Why persistent connections are bad

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Why persistent connections are bad[edit]

PHP persistent connections are bad because...

  1. they cause transactions, table locks, temporary tables, session variables and most other useful features in MySQL to be very dangerous, potentially causing server-wide deadlocks and database errors during page generation.
  2. they occupy hundreds of MySQL sockets and threads, increasing the risk of hitting a limit somewhere (open files, mysql settings, kernel limits?).
  3. When something break because of persistent connections, it's certain to be extremely difficult to diagnose, since it will only show up after a certain thread has served certain requests in a certain order.
  4. with a pool of web servers, one slow web server can back up and consume so many connections it can't use that the other servers can't create connections to complete their requests.

Because of the above reasons, persistent connections prevent us from implementing important and useful features.

The only disadvantage of disabling persistent connections, is a slight performance hit. As shown below, the impact is less than 1 ms of CPU time per request. Since a typical request takes one or two orders of magnitude more than that, it should not be significant. Currently we run about 25 requests/s on average. A pessimistic calculation, where connection times increase from 0 to 1 ms, would result in an overall performance hit of ~2.5%. All benchmarks were made on a much less impressive computer than any of the wp servers.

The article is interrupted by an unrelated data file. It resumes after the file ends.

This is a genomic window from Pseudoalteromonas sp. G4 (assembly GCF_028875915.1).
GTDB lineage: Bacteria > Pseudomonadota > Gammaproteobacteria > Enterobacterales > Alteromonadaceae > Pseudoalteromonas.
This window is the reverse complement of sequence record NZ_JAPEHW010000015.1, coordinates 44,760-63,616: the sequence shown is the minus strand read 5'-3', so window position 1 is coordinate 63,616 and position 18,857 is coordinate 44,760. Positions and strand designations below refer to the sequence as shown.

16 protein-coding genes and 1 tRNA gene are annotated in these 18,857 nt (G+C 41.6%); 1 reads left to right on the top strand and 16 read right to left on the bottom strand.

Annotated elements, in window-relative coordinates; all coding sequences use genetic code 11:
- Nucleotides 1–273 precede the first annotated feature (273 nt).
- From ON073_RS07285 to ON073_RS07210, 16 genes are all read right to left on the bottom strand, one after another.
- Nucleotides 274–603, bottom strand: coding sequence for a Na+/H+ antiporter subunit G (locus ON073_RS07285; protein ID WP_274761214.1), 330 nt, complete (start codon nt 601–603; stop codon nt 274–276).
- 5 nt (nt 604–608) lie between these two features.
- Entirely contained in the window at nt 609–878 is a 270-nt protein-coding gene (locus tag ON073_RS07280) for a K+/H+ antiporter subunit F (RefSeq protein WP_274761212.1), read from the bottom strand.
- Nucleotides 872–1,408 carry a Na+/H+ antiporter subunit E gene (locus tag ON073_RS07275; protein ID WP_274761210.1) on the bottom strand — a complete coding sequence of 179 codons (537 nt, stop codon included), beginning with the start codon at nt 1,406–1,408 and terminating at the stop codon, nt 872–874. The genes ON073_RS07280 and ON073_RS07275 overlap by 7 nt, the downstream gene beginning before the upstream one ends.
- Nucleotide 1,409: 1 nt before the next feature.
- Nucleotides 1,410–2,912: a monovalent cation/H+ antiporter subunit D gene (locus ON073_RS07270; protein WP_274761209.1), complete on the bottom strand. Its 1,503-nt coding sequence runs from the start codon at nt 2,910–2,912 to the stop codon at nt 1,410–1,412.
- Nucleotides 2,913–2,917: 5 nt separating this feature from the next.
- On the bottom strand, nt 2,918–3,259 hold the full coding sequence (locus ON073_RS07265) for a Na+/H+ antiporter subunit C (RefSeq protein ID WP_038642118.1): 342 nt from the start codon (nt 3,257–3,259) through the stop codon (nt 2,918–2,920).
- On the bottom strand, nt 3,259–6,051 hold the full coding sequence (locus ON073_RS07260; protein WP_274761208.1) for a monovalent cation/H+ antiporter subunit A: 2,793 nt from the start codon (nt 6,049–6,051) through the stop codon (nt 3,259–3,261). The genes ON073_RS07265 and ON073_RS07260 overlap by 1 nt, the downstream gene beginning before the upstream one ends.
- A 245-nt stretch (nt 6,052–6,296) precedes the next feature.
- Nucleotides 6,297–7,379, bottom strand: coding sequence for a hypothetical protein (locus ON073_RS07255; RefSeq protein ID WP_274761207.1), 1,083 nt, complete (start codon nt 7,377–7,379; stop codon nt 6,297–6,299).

Those 2.5% has to be weighed against possible optimisations that can be accomplished with the more advanced features of mysql.

Quote from the php manual [1]:

if the script for whatever reason cannot release the lock, then subsequent scripts using the same connection will block indefinitely and may require that you either restart the httpd server or the database server. Another is that when using transactions, a transaction block will also carry over to the next script which uses that connection if script execution ends before the transaction block does

Benchmarks[edit]

The purpose of these benchmarks is to show that non-persistent connections cause a insignificant performance overhead. Note: on connections with latency, the delay may be higher due to TCP handshake and acceleration, but this will not affect overall system performance since the connection setup time simply will be used serving other requests. The delay for the individual request will still be insignificant.

Non-persistent connections with query[edit]

<?
       for($i = 0; $i < 10000; $i++){
               $dbc = mysql_connect( "localhost", "root" );
               mysql_select_db( "wikidb", $dbc );
               $res = mysql_unbuffered_query("SELECT 1");
               while( $row = mysql_fetch_object( $res ) );
               mysql_close( $dbc );
       }
?>

Timings[edit]

real    0m11.262s
user    0m3.180s
sys     0m1.330s

(About 1 ms per connection)

Non-persistent connections without query[edit]

<?
       for($i = 0; $i < 10000; $i++){
               $dbc = mysql_connect( "localhost", "root" );
               mysql_select_db( "wikidb", $dbc );
               mysql_close( $dbc );
       }
?>

Timings[edit]

real    0m8.718s
user    0m2.000s
sys     0m1.080s


(About 1 ms per connection)

Persistent connections without query[edit]

<?
       for($i = 0; $i < 10000; $i++){
               $dbc = mysql_pconnect( "localhost", "root" );
               mysql_select_db( "wikidb", $dbc );
       }
?>

Timings[edit]

real    0m0.973s
user    0m0.350s
sys     0m0.090s

(About 0.1 ms per connection)